After Decius Mus has heard his fate pronounced by the High Priest of Rome, he receives the last rites from him and recites a formulaic prayer for death: “Janus, Jupiter, Father Mars, ye household gods, ye newly adopted gods, ye gods of Rome, ye heavenly ones under whose power we and the enemy stand, and ye gods of the dead, I beg and implore ye: give the people of the city of Rome superior might and victory, but unleash fear, havoc and death on their enemies. As I have expressly promised here, on behalf of the state of Rome, the army and its legions, I now commend the legions of the enemy and myself to the gods of death and to the earth, as sacrifice.” The Romans called this solemn rite "devotio".

As was custom, Decius Mus stands with both feet on an arrow and receives the High Priest’s blessing, with his voluminous red toga, drawn over his head, emphasizing the devout inclination of his body. The priest’s brocade robe, embroidered in gold and gleaming in the light, reinforces the solemnity of the scene. Incidentally, in his depiction of material qualities, Rubens takes up an old Netherlandish tradition here. The poses of the others involved in the scene relate to the two central figures: a witness enveloped in his robe accompanies the priest, while two soldiers lead the commander’s war horse in from the right. The horse inclines its head deeply, thus repeating Decius’s gesture of humility.
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Peter Paul Rubens
Decius Mus preparing for Death, 1616/1617
Oil on canvas
height 284 cm, width 336 cm
Inv.-No. GE49
Provenance: 1616 contract between Peter Paul Rubens and the tapestry manufacturers Jan Raes and Frans Sweerts in Brussels and the dealer Franco Cattaneo from Genoa; 1661 the cycle falls into the possession of the painter and collector Carel de Witte, Gonzales Conques and Jan Baptist van Eyck in Antwerp ("The Interpretation of the Victim" and probably "Trophy" did not come into their possession until after 1661, both most likely bear the imperial seal), 1692 in van Eyck’s estate inventory in Antwerp ("The Dismissal of the Lictors" cannot be traced definitely in the estate inventory); 1693 acquired by Prince Johann Adam Andreas I von Liechtenstein from the dealer Marcus Forchoudt in Antwerp, exhibited in a gallery in the Liechtenstein City Palace in Bankgasse in Vienna, from 1807 to 1945 the cycle has remained in its current location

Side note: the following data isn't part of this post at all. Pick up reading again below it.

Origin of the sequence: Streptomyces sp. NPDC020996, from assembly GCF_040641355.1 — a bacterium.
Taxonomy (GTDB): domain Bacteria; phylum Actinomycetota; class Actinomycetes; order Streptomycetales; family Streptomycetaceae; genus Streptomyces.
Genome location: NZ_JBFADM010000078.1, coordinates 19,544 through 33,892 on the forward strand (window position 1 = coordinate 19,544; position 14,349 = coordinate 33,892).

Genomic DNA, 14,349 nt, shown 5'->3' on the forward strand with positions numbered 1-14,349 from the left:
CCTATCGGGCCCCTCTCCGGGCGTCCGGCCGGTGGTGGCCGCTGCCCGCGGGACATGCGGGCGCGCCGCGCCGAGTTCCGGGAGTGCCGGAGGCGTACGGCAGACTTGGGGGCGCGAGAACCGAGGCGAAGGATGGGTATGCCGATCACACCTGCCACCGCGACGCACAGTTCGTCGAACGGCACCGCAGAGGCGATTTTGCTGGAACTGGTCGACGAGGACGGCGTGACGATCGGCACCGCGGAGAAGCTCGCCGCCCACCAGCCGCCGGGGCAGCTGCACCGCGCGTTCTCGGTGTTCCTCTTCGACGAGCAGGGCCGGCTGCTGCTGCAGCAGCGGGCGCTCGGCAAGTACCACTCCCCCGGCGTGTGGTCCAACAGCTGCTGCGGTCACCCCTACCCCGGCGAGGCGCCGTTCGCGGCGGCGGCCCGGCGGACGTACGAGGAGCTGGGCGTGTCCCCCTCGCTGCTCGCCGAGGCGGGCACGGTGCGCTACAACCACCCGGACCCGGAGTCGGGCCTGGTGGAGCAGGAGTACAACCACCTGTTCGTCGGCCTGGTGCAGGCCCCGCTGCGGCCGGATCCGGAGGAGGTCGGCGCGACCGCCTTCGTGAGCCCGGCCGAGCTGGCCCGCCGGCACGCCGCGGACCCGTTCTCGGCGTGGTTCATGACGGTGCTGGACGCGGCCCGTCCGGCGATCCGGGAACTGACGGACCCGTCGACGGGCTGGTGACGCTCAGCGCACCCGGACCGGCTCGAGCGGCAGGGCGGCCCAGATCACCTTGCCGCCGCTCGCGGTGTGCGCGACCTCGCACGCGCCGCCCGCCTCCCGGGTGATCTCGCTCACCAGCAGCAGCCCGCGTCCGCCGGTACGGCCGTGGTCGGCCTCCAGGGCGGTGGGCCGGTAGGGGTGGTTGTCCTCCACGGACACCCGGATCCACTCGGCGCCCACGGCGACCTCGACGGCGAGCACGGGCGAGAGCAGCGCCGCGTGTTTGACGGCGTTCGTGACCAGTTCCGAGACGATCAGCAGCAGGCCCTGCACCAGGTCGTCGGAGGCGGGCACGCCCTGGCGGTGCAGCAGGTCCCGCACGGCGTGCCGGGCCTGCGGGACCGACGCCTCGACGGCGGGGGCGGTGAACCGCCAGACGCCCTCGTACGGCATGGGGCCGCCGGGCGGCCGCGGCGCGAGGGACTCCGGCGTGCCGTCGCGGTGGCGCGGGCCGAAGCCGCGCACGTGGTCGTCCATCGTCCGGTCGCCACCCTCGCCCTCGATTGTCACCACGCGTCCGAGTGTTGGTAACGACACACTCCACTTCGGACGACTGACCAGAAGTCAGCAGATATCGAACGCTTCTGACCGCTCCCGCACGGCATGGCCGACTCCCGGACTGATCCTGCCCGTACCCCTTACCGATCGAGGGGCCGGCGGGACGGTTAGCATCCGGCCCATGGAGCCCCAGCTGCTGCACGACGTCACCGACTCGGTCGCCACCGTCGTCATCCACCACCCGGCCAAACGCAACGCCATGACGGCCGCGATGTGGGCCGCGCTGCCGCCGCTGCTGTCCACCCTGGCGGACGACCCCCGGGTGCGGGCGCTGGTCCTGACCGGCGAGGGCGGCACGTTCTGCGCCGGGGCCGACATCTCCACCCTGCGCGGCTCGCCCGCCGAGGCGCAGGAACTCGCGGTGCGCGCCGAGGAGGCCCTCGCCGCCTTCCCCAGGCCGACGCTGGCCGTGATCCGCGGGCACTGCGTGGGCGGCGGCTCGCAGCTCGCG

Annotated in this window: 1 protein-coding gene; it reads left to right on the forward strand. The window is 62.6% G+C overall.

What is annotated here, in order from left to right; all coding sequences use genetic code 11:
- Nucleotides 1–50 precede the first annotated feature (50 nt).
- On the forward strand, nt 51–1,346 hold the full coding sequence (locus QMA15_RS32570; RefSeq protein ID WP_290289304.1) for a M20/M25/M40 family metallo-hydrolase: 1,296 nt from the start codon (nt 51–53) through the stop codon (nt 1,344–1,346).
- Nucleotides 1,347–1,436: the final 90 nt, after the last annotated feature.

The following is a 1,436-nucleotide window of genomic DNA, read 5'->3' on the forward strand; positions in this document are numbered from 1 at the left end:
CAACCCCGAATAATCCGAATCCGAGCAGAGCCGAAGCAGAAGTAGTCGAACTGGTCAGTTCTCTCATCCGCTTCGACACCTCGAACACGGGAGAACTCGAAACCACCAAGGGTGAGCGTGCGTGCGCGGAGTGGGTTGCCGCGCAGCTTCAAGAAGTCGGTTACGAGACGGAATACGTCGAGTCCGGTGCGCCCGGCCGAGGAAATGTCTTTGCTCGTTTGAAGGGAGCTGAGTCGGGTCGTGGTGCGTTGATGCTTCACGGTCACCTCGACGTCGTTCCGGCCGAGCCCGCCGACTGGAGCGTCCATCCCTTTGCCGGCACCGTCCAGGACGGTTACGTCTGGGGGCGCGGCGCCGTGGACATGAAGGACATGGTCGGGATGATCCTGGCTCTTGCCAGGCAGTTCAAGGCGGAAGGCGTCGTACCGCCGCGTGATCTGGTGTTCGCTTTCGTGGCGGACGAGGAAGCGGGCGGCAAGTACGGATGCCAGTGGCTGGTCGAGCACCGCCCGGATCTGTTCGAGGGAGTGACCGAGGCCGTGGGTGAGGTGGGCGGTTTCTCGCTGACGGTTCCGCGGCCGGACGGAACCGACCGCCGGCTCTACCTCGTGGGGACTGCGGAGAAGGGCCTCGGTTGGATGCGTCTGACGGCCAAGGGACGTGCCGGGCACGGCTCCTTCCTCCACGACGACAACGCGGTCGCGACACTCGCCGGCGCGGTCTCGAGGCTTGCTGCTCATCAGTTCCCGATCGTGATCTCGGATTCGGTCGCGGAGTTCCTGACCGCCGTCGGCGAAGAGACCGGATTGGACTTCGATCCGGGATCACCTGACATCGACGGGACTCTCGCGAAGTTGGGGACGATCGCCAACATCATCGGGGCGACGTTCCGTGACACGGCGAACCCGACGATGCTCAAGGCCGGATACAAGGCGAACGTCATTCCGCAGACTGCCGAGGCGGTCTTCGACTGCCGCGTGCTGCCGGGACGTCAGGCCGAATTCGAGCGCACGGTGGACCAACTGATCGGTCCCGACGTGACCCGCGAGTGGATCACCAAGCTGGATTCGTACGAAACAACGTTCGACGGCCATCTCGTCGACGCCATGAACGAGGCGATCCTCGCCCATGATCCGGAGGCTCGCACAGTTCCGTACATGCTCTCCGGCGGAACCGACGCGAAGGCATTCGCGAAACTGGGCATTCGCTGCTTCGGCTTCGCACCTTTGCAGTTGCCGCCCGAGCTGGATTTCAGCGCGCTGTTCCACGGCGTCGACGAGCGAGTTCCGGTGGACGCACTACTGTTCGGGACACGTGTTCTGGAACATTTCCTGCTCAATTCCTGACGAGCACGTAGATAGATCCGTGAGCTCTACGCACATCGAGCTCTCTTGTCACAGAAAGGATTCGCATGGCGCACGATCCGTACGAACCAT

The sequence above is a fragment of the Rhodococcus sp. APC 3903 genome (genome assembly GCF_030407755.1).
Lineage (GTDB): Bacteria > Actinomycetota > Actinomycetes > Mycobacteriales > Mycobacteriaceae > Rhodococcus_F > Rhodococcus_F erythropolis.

Further works on display
Decius Mus relating his dream, 1616/1617
The Death of Decius Mus, 1616/1617
The Obsequies of Decius Mus, 1616/1617
The Dismissal of the Lictors, 1616/1617
The Interpretation of the Victim, 1616/1617
The Trophy, 1616/1617
The Assumption of the Virgin, c. 1637
Venus in Front of the Mirror, 1614/1615
Oil sketch of Mars and Rhea Silvia, c. 1616/1617
Mars und Rhea Silvia, c. 1616/1617
The Discovery of the Infant Erichthonius, c. 1616
Satyr and Maid with Fruit Basket, 1615
The Lamentation, c. 1612
Christ Triumphant over Sin and Death, 1615/1622
Double Portrait of Albert and Nikolaus Rubens, c. 1626/1627
Portrait of Jan Vermoelen, 1616
Portrait of Clara Serena Rubens, c. 1616
Henry IV seizes the Opportunity to conclude Piece, 1628
The Victory of Henry IV at Coutras, 1628
The Consecration of Decius Mus, 1616/1617
The Obsequies of Decius Mus
Three Music-Making Angels, on the reverse side of St Joachim, 1615/1620
St. Catherine in the Clouds, 1620/1621
Four Music-Making Angels, on the reverse side of St Anne, 1615/1620
Apollo in the Chariot of the Sun, 1621/1625
The Conversion of St. Paul, 1601/1602
Perseus and Andromeda
The Virgin adorned with flowers, 1609/1610
Psyche taken up into Olympus, 1621
Landscape with Milkmaids and Cows, 1616
Allegory of war, 1628
The Hunt of Meleager and Atalanta, 1628 (?)
The Assumption of the Virgin, modello, 1637
Ganymede, 1611/1612
Diana´s Hunt, 1628
St. Francis of Assisi before the Crucified Christ, 1625
Portrait of a Monk (?)
Adoration of the Magi, 1609/1610
The Visitation, 1611/1612
Portrait of Nicolaas Rockox, 1615
Samson and Delilah, c. 1610
Related themes
Rubens in Wien
The Decius Mus Cycle
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